Saturday, February 6, 2010

The Etiquette of Smack Talk

Generally it is considered rude to hurl insults at complete strangers. Sporting events, however, are a bit different. Smack talk is a tradition among fans, but that doesn't mean that you get to be a complete jerk. In anticipation of the Super Bowl, here are some smack talk guidelines that should prevent you from getting bounced, punched or arrested.

  1. Don't fire on civilians. Even if they appear to be rooting for a specific side, if someone hasn't bought or borrowed team apparel to wear they probably aren't that invested. As a result, smack talk won't get under their skin as a fan; it will just be annoying. Unless the person engages you in some smack talk first, find another adversary.
  2. Take a hint. Even if someone is bedecked in the opponent's colors from head-to-toe, he or she may just want to watch the game. If someone is trying to ignore your smack talk, leave them alone. You can certainly find someone else who will dish it as well as take it.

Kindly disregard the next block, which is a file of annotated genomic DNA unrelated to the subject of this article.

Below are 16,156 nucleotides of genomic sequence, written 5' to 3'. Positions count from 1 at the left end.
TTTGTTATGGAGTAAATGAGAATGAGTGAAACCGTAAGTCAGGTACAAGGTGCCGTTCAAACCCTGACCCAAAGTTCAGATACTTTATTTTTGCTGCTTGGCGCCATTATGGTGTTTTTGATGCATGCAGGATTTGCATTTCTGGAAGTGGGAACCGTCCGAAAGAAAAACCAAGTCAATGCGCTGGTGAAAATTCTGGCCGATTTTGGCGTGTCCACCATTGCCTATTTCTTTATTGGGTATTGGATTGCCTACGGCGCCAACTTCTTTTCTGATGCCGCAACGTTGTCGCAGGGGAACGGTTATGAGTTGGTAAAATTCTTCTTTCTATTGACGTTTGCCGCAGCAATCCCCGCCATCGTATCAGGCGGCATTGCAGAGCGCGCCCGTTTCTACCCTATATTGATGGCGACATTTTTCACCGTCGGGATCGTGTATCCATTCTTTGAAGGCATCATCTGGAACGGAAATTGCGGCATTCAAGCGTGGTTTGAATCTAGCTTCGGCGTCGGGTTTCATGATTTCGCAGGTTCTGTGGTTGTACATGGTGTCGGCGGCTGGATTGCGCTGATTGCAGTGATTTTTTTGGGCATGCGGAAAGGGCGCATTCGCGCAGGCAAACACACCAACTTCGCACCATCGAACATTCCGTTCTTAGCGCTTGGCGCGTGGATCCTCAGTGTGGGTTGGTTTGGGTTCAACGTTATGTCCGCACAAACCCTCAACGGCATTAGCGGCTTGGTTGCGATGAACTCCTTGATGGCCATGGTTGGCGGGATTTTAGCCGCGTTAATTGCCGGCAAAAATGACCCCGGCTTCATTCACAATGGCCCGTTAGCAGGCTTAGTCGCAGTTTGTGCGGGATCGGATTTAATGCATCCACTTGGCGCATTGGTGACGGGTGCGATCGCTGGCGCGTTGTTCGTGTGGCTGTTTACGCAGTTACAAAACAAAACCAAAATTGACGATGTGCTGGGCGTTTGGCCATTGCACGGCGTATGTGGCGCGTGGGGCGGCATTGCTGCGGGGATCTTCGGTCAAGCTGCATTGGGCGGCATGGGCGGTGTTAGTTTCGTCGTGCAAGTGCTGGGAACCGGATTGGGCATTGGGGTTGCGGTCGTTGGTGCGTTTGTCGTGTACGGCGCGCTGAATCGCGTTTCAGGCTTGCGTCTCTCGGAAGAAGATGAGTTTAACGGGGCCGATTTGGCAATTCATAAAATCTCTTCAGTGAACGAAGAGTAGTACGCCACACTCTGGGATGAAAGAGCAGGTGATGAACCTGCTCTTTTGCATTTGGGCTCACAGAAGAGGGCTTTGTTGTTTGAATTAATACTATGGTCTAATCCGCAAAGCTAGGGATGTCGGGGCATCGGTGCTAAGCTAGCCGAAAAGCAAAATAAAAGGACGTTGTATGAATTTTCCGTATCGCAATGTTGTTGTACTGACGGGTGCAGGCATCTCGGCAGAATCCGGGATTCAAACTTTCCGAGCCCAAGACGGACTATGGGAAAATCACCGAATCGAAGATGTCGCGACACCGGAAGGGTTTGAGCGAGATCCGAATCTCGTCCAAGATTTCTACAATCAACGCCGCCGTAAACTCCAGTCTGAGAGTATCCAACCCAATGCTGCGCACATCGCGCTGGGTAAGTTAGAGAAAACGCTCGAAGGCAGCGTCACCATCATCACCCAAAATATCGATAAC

3. No racial, religious or other epithets. Keep the comments to a team's or player's skills (or lack thereof). Personal insults to fans, players, coaches, or even the officiating staff are tacky and hurtful even during the "big game." Show that you've still got a touch of class by stretching your imagination to come up with more creative material.
  4. Keep it under control. No matter what someone else says or what the final score is, remember that it is only a game. Escalating to violence or destruction of property is just plain idiotic and has a good chance of getting you arrested or worse.
For potential targets of smack talk,
  • Realize that if you are wearing team apparel you are a target, particularly if you are entering into enemy territory. Be prepared with a sense of humor and a few prepared retorts.
  • When responding to smack talk, all the above rules still apply even if the other person isn't following them. 
Finally, smack talk stops being acceptable once the game is over. Show you've returned to polite society by shaking your opponent's hand, saying "good game" and going home.

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